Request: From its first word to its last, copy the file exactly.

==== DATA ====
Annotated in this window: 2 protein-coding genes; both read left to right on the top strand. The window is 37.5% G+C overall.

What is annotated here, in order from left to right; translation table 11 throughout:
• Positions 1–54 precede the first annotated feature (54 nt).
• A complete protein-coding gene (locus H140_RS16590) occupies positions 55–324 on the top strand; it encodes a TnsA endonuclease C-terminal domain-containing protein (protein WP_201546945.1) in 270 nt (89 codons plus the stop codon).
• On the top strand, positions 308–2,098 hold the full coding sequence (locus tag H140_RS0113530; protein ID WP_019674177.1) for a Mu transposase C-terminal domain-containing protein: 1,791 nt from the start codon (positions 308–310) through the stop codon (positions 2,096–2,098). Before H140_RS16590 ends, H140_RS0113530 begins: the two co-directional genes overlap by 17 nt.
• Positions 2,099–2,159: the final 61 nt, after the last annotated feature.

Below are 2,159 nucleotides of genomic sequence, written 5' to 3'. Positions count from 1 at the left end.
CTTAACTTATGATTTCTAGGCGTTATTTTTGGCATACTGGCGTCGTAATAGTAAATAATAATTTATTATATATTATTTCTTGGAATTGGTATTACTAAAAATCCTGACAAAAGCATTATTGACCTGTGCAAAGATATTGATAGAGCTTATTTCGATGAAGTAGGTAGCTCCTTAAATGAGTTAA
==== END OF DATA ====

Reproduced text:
Annotated in this window: 2 protein-coding genes; both read left to right on the top strand. The window is 37.5% G+C overall.

What is annotated here, in order from left to right; translation table 11 throughout:
• Positions 1–54 precede the first annotated feature (54 nt).
• A complete protein-coding gene (locus H140_RS16590) occupies positions 55–324 on the top strand; it encodes a TnsA endonuclease C-terminal domain-containing protein (protein WP_201546945.1) in 270 nt (89 codons plus the stop codon).
• On the top strand, positions 308–2,098 hold the full coding sequence (locus tag H140_RS0113530; protein ID WP_019674177.1) for a Mu transposase C-terminal domain-containing protein: 1,791 nt from the start codon (positions 308–310) through the stop codon (positions 2,096–2,098). Before H140_RS16590 ends, H140_RS0113530 begins: the two co-directional genes overlap by 17 nt.
• Positions 2,099–2,159: the final 61 nt, after the last annotated feature.

Below are 2,159 nucleotides of genomic sequence, written 5' to 3'. Positions count from 1 at the left end.
CTTAACTTATGATTTCTAGGCGTTATTTTTGGCATACTGGCGTCGTAATAGTAAATAATAATTTATTATATATTATTTCTTGGAATTGGTATTACTAAAAATCCTGACAAAAGCATTATTGACCTGTGCAAAGATATTGATAGAGCTTATTTCGATGAAGTAGGTAGCTCCTTAAATGAGTTAA